In 2015 the Single Source Regulations Office (SSRO) found almost £100,000 of agreed savings and identified over £20m of potential savings. A further £5.7m of possible savings are also currently under investigation on the first six QDCs. In addition, the existence of the regime itself has created unquantified savings by providing more opportunities for the MOD to act as an intelligent customer and seek efficiencies.
Whilst contractors have in some cases provided insufficient information that certain costs should be included in the contract, they have been willing to remove non-Allowable Costs identified by the SSRO once this information has been provided. Examples include charging to rectify faulty workmanship, contingency funding not actually used and marketing costs.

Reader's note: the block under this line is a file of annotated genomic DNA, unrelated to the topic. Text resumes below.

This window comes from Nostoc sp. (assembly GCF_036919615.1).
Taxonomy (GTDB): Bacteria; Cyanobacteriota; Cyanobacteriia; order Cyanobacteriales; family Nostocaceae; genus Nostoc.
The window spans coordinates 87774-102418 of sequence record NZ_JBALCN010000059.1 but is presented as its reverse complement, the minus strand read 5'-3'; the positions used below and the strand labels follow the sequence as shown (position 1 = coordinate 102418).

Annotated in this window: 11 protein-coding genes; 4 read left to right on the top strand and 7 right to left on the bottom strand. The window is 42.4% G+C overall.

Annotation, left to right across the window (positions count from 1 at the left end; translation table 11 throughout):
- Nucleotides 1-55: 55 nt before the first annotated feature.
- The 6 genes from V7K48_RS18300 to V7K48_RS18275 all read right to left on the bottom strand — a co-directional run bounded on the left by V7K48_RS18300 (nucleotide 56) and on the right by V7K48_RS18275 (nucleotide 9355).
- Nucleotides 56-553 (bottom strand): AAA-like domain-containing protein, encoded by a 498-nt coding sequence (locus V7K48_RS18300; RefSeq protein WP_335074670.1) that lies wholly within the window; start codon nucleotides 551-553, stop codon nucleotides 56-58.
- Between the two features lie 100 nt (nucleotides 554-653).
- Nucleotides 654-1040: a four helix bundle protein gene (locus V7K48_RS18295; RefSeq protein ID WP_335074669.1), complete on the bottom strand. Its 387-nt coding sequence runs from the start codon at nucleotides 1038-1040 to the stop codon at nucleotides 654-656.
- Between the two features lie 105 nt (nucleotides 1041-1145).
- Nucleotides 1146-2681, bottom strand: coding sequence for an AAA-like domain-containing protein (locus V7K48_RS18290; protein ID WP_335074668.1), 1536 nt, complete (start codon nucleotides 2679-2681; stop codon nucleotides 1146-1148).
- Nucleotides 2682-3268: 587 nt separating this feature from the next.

There is evidence of differing levels of knowledge and understanding of the Act and Regulations in the MOD and challenges in meeting the reporting and verification requirements. The SSRO expects, with the establishment of the MOD’s Single Source Advisory Team, the MOD’s compliance should increase significantly over 2016.
Jeremy Newman, Chair of the SSRO, said:
“2015 was the first year for the SSRO and the new arrangements for single source contracts so, not surprisingly, we have seen differing levels of understanding of, and compliance with, the Regulations and the SSRO’s guidance both by the MOD and contractors.
“Wherever possible, we will continue to help contractors and the MOD meet their obligations, rather than simply monitor compliance and report on it afterwards. We will therefore continue to devote resources to help build understanding of what is required.
“It is already clear that the new regime has the potential to achieve substantial savings which can then be reinvested elsewhere in defence.”